New Yorkers are used to relying on different forms of alternative transportation. For trips close to home, they take the subway, a taxi or a city bus. For longer trips outside of the city, many choose trains or commercial bus services.
Unfortunately, those bus rides are not always as safe as they should be. Over the last several years, a string of high-profile bus accidents have resulted in catastrophic injuries and deaths in New York and all along the Eastern Seaboard.
Take, for example, a March 2011 crash on Interstate 95 in the Bronx that killed 15 bus passengers and left others gravely injured. The bus was returning to New York City from the Mohegan Sun casino when the driver lost control. The bus hit a guardrail, then tipped and crashed into a signpost. The force of the accident was sufficient to shear the roof off the bus.
An investigation after the accident showed that the crash was likely caused by the driver’s high rate of speed. National Transportation Safety Board investigators say the driver’s speed reached 78 miles per hour, which was the vehicle’s maximum possible speed.
In addition, the evidence showed that the driver was likely sleep-deprived at the time of the accident. Making matters worse, he had been dismissed from at least two previous bus driving jobs and had his license suspended on eight occasions.
In the wake of the accident, the driver has been charged with a number of criminal offenses, including manslaughter and criminally negligent homicide. His trial began in late September 2012. As of late October, a verdict had not yet been reached.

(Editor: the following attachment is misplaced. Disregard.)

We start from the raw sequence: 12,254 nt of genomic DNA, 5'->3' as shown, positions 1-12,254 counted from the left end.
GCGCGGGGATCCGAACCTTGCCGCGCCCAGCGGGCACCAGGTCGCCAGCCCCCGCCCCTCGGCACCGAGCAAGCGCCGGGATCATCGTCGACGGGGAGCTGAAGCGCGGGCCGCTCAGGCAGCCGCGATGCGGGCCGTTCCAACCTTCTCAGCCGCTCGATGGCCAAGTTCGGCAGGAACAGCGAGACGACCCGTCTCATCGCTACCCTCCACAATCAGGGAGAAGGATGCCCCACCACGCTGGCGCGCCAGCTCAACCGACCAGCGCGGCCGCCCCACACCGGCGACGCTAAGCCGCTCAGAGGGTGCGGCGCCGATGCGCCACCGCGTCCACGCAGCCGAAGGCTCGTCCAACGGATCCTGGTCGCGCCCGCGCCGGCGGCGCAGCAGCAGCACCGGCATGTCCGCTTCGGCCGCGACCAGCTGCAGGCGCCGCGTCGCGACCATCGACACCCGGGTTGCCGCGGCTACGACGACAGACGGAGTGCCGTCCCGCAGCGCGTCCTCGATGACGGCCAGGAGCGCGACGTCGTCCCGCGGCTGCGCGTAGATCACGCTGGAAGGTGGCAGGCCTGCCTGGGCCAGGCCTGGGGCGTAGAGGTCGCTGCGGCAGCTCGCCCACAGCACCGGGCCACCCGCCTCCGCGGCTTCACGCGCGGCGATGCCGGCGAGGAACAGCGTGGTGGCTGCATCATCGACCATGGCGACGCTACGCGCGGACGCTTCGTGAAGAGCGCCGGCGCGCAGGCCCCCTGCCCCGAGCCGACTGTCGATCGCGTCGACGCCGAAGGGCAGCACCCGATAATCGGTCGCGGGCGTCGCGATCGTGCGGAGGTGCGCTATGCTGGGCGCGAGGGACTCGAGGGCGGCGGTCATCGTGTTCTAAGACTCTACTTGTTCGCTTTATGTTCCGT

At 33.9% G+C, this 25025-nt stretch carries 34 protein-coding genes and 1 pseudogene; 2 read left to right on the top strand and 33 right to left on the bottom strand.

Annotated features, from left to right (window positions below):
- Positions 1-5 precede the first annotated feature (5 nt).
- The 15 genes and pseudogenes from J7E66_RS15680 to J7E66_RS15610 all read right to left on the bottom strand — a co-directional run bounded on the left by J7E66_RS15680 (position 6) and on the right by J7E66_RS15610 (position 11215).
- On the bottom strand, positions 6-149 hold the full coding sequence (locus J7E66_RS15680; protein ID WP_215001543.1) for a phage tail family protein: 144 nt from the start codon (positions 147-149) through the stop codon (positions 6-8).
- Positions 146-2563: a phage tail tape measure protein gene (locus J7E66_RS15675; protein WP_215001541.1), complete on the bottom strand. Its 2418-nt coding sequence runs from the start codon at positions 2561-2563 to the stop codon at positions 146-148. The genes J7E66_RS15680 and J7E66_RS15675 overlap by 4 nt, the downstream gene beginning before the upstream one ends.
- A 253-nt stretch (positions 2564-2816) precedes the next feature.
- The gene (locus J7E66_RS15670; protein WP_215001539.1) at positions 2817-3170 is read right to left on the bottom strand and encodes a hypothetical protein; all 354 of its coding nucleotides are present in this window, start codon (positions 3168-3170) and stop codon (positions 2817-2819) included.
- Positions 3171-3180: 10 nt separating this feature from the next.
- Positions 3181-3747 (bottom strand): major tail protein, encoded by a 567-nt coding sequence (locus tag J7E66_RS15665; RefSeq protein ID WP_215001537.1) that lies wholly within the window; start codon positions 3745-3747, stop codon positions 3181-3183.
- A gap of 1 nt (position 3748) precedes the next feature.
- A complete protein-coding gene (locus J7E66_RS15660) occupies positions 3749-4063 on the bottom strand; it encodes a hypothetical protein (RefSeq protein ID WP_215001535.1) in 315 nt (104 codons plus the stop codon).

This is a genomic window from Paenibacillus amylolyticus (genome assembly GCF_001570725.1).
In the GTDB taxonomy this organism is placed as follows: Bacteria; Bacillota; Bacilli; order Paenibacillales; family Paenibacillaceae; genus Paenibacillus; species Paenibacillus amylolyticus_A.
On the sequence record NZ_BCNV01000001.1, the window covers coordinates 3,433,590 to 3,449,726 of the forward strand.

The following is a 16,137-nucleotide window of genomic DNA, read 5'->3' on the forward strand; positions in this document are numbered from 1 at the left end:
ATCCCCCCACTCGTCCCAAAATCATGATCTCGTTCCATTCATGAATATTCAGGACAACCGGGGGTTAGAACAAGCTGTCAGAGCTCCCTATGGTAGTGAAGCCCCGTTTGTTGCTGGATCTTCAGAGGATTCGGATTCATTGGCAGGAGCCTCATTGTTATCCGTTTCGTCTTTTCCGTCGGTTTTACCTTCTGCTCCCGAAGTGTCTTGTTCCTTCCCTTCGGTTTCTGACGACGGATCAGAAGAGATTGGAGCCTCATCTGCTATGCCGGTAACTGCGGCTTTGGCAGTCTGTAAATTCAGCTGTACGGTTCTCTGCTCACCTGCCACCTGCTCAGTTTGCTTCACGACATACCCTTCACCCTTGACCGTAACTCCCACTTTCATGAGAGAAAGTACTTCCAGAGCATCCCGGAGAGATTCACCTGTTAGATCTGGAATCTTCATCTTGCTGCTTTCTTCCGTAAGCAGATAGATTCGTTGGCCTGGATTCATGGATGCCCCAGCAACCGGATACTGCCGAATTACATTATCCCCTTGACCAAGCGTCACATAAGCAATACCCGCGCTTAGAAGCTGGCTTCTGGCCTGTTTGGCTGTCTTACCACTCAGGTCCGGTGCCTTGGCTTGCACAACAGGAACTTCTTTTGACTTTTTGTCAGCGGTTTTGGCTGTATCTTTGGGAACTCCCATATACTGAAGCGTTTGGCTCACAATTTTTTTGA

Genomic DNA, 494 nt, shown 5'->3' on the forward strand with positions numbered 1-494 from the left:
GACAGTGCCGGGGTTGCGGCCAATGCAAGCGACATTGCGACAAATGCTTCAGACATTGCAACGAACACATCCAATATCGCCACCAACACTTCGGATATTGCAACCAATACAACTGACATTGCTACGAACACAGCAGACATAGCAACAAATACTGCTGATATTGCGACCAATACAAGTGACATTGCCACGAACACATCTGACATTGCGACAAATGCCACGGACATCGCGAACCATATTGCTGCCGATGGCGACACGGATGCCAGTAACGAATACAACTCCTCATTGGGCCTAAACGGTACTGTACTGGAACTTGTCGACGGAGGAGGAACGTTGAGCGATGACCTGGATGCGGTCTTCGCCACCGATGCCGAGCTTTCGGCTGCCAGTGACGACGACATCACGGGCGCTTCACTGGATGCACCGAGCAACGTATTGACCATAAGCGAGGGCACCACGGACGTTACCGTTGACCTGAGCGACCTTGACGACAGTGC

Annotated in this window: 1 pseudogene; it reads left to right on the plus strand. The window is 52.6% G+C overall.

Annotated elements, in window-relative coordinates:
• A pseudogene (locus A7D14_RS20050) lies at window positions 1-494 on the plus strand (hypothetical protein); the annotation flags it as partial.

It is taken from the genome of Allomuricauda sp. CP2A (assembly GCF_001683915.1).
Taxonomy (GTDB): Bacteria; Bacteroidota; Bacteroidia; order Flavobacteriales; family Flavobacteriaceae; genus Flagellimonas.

In crashes as severe as this one, criminal charges are often brought by the government. However, it is important to recognize that the goal of criminal prosecutions is to punish crimes, not to compensate accident victims for what they have lost.
All commercial bus drivers have a responsibility to operate their vehicles safely. They are expected to drive at safe speeds and use a degree of care commensurate with the large size and inherent dangerousness of their vehicles. Part of this duty includes being well-rested, sober and free from distraction.
In addition, bus companies have a duty to make sure their fleets are safe. Companies have to maintain their buses to make sure that they don’t malfunction on the road. In addition, bus companies have a duty to supervise their drivers and ensure that they are not allowed to drive if they are at risk of putting passengers in harm’s way.
When accidents are caused because drivers and bus companies do not uphold these duties, injured passengers can seek financial compensation in personal injury lawsuits. Although nothing can make the accident go away, a personal injury recovery can give victims the resources they need to recover from their injuries. Some of losses that victims can seek compensation for in a personal injury lawsuit include medical bills, pain and suffering, lost wages and loss of future earning capacity, as well as loss of enjoyment of life and any disabilities they may be left with.
State and local law limits the time bus accident victims have to bring a lawsuit. In New York City, not only are you limited in any suit against a municipal bus owner such as the New York City Transit Authority to one year and 90 days, but in order to protect your rights to bring that lawsuit, you must first serve a Notice of Claim within 90 days from the date of the accident or you can lose your right to sue. This also holds true for most city- and state-run trains as well. New York state law limits actions against private bus companies to three years.
It is imperative that a person who is seriously injured in a bus accident consult an experienced, knowledgeable personal injury attorney. The quality of their future may depend on it.